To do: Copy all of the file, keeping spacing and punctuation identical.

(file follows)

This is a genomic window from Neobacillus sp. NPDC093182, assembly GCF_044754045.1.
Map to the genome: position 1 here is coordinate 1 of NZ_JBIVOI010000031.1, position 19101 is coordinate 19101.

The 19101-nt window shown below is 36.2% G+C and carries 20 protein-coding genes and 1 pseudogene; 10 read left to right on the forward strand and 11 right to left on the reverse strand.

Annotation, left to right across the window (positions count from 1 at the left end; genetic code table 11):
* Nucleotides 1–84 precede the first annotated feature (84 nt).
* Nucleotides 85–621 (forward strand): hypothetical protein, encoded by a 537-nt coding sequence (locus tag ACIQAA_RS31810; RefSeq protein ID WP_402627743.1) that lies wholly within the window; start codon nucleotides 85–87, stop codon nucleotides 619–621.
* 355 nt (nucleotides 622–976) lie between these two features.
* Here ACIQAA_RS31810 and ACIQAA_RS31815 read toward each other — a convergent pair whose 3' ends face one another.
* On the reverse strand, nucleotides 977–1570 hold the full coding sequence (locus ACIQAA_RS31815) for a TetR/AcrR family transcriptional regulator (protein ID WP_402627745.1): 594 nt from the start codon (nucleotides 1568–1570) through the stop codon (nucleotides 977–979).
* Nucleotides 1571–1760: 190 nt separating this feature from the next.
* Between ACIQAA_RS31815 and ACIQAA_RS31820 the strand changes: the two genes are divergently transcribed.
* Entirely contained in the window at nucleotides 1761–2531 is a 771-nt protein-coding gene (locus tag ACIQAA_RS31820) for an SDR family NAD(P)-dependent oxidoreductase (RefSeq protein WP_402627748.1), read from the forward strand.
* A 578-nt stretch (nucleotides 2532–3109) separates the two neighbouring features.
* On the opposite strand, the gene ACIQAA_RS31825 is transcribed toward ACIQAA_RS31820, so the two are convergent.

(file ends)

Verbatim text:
This is a genomic window from Neobacillus sp. NPDC093182, assembly GCF_044754045.1.
Map to the genome: position 1 here is coordinate 1 of NZ_JBIVOI010000031.1, position 19101 is coordinate 19101.

The 19101-nt window shown below is 36.2% G+C and carries 20 protein-coding genes and 1 pseudogene; 10 read left to right on the forward strand and 11 right to left on the reverse strand.

Annotation, left to right across the window (positions count from 1 at the left end; genetic code table 11):
* Nucleotides 1–84 precede the first annotated feature (84 nt).
* Nucleotides 85–621 (forward strand): hypothetical protein, encoded by a 537-nt coding sequence (locus tag ACIQAA_RS31810; RefSeq protein ID WP_402627743.1) that lies wholly within the window; start codon nucleotides 85–87, stop codon nucleotides 619–621.
* 355 nt (nucleotides 622–976) lie between these two features.
* Here ACIQAA_RS31810 and ACIQAA_RS31815 read toward each other — a convergent pair whose 3' ends face one another.
* On the reverse strand, nucleotides 977–1570 hold the full coding sequence (locus ACIQAA_RS31815) for a TetR/AcrR family transcriptional regulator (protein ID WP_402627745.1): 594 nt from the start codon (nucleotides 1568–1570) through the stop codon (nucleotides 977–979).
* Nucleotides 1571–1760: 190 nt separating this feature from the next.
* Between ACIQAA_RS31815 and ACIQAA_RS31820 the strand changes: the two genes are divergently transcribed.
* Entirely contained in the window at nucleotides 1761–2531 is a 771-nt protein-coding gene (locus tag ACIQAA_RS31820) for an SDR family NAD(P)-dependent oxidoreductase (RefSeq protein WP_402627748.1), read from the forward strand.
* A 578-nt stretch (nucleotides 2532–3109) separates the two neighbouring features.
* On the opposite strand, the gene ACIQAA_RS31825 is transcribed toward ACIQAA_RS31820, so the two are convergent.